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Author(s): Vincent, Chloé
Date: 2024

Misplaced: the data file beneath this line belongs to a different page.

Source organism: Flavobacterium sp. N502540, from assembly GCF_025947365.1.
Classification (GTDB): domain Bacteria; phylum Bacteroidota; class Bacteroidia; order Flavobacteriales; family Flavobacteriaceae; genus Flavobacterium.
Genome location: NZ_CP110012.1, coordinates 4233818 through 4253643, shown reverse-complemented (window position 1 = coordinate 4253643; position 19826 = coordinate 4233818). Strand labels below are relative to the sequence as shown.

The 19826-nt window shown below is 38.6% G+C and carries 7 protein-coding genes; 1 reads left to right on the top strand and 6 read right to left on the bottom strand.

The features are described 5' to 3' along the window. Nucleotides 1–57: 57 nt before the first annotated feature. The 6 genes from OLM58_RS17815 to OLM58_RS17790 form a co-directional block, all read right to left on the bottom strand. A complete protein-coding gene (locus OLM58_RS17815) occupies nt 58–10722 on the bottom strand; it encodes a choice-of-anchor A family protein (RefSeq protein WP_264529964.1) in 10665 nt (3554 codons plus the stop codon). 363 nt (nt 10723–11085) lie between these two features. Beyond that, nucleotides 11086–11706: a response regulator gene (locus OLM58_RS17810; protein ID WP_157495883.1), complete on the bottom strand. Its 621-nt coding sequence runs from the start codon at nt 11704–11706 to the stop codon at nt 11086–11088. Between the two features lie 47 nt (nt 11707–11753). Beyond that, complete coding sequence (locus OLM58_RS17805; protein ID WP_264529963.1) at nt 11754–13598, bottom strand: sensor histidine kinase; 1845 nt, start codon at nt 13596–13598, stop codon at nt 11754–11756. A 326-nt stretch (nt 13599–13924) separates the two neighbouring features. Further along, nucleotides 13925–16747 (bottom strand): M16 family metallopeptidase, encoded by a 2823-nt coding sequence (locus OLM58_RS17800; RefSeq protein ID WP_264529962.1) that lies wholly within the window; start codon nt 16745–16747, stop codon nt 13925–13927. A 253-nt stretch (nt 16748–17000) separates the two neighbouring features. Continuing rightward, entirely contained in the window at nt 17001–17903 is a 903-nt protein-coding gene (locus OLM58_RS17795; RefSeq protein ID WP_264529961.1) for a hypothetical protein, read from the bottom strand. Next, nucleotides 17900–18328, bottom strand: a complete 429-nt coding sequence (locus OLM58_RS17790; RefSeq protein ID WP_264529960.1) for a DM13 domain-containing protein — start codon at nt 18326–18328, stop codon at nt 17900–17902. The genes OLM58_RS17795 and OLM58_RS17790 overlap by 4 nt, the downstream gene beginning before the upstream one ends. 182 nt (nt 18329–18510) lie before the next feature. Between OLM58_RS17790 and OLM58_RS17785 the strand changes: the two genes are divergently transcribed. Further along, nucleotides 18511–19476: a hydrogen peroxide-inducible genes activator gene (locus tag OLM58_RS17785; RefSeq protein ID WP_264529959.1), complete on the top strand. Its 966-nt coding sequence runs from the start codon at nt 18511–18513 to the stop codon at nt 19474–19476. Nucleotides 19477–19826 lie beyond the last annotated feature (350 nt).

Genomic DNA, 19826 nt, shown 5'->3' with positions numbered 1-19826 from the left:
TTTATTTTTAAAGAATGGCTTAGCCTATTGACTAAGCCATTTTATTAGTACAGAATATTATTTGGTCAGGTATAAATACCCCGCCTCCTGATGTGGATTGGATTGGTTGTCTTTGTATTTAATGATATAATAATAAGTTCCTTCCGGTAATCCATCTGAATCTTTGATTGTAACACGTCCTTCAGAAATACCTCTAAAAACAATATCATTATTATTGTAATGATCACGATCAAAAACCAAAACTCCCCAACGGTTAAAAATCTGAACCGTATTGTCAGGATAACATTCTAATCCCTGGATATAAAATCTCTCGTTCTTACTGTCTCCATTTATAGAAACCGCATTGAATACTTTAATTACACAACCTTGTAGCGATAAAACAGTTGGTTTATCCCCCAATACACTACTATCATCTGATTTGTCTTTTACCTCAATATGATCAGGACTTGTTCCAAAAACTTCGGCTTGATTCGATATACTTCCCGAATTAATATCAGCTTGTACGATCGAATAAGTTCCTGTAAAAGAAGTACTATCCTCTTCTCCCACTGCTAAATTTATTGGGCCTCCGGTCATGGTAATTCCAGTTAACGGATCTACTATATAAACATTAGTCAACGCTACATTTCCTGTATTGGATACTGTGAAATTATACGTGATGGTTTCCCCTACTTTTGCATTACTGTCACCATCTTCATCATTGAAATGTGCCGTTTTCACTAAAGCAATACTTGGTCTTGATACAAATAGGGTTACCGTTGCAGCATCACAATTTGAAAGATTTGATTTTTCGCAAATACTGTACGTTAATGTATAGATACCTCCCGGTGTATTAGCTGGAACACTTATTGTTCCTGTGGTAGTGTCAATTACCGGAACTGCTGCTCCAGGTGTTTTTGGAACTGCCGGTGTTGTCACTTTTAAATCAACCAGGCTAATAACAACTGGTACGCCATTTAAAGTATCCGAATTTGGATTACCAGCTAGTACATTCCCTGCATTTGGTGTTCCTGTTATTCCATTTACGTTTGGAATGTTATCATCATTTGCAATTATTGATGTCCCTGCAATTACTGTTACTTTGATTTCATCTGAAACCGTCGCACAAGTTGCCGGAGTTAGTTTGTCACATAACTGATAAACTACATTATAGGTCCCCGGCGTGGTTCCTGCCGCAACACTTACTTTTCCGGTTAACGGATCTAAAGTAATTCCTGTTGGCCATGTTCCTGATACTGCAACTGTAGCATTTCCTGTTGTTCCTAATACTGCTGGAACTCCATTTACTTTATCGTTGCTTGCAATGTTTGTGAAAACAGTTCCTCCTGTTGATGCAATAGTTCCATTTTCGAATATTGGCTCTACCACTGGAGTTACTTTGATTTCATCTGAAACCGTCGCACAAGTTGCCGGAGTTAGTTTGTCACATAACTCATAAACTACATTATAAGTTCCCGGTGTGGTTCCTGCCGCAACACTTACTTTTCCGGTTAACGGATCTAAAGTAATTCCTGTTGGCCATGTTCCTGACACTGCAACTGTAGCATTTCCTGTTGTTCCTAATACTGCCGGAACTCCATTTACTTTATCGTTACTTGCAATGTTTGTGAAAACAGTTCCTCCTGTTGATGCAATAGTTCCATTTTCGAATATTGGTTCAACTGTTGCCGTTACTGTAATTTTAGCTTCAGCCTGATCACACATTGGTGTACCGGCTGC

Abstract: Antisemitism often takes implicit forms on social media, therefore making it difficult to detect. In many cases, context is essential to recognise and understand the antisemitic meaning of an utterance (Becker et al. 2021, Becker and Troschke 2023, Jikeli et al. 2022a). Previous quantitative work on antisemitism online has focused on independent comments obtained through keyword search (e.g. Jikeli et al. 2019, Jikeli et al. 2022b), ignoring the discussions in which they occurred. Moreover, on social media, discussions are rarely linear. Web users have the possibility to comment on the original post and start a conversation or to reply to earlier web user comments. This chapter proposes to consider the structure of the comment trees constructed in the online discussion, instead of single comments individually, in an attempt to include context in the study of antisemitism online. This analysis is based on a corpus of 25,412 trees, consisting of 76,075 Facebook comments. The corpus is built from web comments reacting to posts published by mainstream news outlets in three countries: France, Germany, and the UK. The posts are organised into 16 discourse events, which have a high potential for triggering antisemitic comments. The analysis of the data help verify whether (1) antisemitic comments come together (are grouped under the same trees), (2) the structure of trees (lengths, number of branches) is significant in the emergence of antisemitism, (3) variations can be found as a function of the countries and the discourse events. This study presents an original way to look at social media data, which has potential for helping identify and moderate antisemitism online. It specifically can advance research in machine learning by allowing to look at larger segments of text, which is essential for reliable results in artificial intelligence methodology. Finally, it enriches our understanding of social interactions online in general, and hate speech online in particular.